Dilemma with Maloof Rocker Arm

comments (2) June 14th, 2009 in blogs

Killenwood Tim Killen, contributor
thumbs up 9 users recommend

I was not satisfied with my first attempt at the Maloof Rocker Arm as shown in last week's blog entry. So I re-read the FWW # 42 article, "How to Make a Rocker". Each time I read Maloof's text, I find another valuable nugget of information. However, in the case of the arm, I wish more had been said. Also, it would have been nice to have a top view of the chair which would have provided important shaping information. 

Maloof briefly describes using "a piece of 8/4 stock, 6 -in. wide and 19 long". So with that information, I began to noodle in SketchUp. From the front view scan of the chair (imported into SketchUp as an image), I drew the shape of the arm as it sits on top of the front leg. This is shown below along with the 8/4 piece of arm blank.

I realize that the only way to use that 8/4 arm blank is to rotate it as shown below. 

Could this be how Maloof used the 8/4 blank? I'm beginning to question this. Nevertheless, I continue with the SketchUp design. I trimmed the blank (as if with a bandsaw), then combined it with the side view arm profile. Now I can select all, and execute Intersect with Selected.

After intersection and clean-up, below is the resulting shape. But I was doubtful about doing this work on the bandsaw and gave up on this process of arm shaping.

To avoid positioning the arm blank on an angle (which makes bandsawing difficult), I decided to increase the thickness of the stock to 12/4 and change the procedure as follows.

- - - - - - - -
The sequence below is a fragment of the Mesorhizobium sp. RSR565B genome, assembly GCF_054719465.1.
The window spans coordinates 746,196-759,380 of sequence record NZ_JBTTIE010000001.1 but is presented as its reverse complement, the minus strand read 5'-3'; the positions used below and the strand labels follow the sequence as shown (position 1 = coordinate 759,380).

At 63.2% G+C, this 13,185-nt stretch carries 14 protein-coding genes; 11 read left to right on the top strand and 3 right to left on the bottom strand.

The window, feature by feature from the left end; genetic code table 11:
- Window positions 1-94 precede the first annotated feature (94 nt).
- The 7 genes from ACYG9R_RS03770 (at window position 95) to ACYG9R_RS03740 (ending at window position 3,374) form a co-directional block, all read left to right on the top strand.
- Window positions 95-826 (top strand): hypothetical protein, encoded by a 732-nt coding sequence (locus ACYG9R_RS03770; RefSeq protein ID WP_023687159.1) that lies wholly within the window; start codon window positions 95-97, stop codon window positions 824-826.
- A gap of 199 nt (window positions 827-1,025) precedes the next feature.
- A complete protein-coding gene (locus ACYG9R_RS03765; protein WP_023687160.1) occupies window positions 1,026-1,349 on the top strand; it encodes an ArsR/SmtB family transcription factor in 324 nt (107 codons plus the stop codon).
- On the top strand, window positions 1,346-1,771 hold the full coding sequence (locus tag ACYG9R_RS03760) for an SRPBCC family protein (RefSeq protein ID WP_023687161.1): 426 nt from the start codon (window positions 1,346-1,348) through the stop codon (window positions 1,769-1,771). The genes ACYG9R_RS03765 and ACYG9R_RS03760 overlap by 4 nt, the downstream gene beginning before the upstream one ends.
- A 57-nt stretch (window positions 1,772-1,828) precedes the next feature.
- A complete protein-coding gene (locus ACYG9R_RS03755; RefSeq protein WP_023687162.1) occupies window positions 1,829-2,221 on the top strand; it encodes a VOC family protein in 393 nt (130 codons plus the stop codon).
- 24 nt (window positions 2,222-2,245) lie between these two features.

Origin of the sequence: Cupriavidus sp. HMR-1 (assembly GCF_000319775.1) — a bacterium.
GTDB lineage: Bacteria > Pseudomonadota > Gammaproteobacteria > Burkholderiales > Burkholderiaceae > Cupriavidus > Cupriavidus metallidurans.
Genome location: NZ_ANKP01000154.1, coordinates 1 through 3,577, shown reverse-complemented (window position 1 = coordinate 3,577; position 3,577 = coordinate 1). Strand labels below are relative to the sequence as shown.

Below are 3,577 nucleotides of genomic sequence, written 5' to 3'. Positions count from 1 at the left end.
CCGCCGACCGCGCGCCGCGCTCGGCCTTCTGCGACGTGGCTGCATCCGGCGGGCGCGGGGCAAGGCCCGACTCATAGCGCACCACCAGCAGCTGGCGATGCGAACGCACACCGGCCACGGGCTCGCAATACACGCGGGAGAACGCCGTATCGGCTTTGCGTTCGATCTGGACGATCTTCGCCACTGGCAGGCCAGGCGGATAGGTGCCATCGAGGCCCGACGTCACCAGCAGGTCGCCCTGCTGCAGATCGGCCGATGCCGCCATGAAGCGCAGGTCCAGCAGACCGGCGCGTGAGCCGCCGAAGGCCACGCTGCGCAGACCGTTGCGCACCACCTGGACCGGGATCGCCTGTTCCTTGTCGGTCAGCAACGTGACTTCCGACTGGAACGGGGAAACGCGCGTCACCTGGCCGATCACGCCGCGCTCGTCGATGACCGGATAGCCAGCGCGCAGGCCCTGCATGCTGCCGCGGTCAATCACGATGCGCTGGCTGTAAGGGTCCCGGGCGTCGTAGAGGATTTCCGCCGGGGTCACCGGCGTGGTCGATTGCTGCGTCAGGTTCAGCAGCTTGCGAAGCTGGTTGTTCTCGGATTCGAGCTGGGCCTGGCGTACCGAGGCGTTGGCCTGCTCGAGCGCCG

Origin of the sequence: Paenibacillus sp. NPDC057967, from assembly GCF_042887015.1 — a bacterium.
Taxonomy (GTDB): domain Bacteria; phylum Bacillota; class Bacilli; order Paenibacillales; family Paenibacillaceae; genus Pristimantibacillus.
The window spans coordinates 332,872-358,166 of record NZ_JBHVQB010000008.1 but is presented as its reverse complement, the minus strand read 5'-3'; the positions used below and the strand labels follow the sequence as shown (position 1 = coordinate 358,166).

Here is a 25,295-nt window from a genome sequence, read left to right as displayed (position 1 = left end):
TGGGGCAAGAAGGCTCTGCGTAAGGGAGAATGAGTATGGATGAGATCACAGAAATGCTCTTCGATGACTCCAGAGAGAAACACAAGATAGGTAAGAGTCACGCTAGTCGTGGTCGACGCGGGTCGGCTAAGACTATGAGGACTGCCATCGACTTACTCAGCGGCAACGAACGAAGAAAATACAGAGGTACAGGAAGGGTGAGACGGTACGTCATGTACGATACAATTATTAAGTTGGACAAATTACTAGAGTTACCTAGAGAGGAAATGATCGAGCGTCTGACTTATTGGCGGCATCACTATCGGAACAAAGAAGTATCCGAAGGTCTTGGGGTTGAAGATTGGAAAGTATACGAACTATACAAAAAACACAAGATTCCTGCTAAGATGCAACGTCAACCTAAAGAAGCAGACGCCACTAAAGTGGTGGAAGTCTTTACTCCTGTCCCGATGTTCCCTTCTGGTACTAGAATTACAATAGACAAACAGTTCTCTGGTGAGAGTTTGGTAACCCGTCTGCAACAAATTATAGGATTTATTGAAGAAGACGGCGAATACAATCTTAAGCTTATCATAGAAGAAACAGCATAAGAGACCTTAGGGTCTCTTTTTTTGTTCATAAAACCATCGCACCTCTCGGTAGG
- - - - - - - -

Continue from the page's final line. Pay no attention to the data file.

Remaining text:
Step 1: With the side view shape of the arm, use Push/Pull to create a width of about 4 1/4-in. I like to maintain the dowel joint line on the shape to help with mark my stock for boring the 1/2-in. hole for the dowel. This shape will be easy to band saw.

Step 2: Use the Push/Pull Tool to size the joint platform which connects to the top of the front leg. I also "drilled" the 1/2-in. diameter hole for the dowel.

Step 3:  There is no information in the article about the shape of the arm looking from the top. After looking at other pictures, including FWW # 25, I estimated a shape as shown below.

Step 4: With the Push/Pull Tool, increase the depth of the top shape and push through the arm as created from the side shape. Then select all, and execute Intersect Selected.

Step 5: After cleaning up the waste with the Eraser, we have a bandsawed rough shaped arm.

Step 6: Position the new arm on the rocking chair. The positioning is somewhat tedious because of the angles. In X-ray view, I can place the dowel socket center on the arm with the dowel socket center in the top of the leg. With the Rotate Tool and some centerline guidelines, I can shift the arm to its properly engaging angle with the leg. I then use the rotate tool (from the center of the dowel) to position the rear arm face to the back leg.

I used this procedure to recreate the arms in the shop. Now they are ready for shaping.


posted in: blogs, chair, modern

Comments (2)

Killenwood Killenwood writes: To pht36: yes, I've now seen his videos and he does strange things with the bandsaw. Needless to say, we haven't adopted his techniques.

Posted: 9:29 am on July 19th

pht36 pht36 writes: Tim,

I was having this same dilemma, and found the answer (kind of) on Wikipedia. On Sam Maloof's wikipedia site there is a link to a Woodworking Channel where Sam makes an arm for his rocker. The was helpful. Let me know what you think.
Posted: 9:28 pm on July 18th

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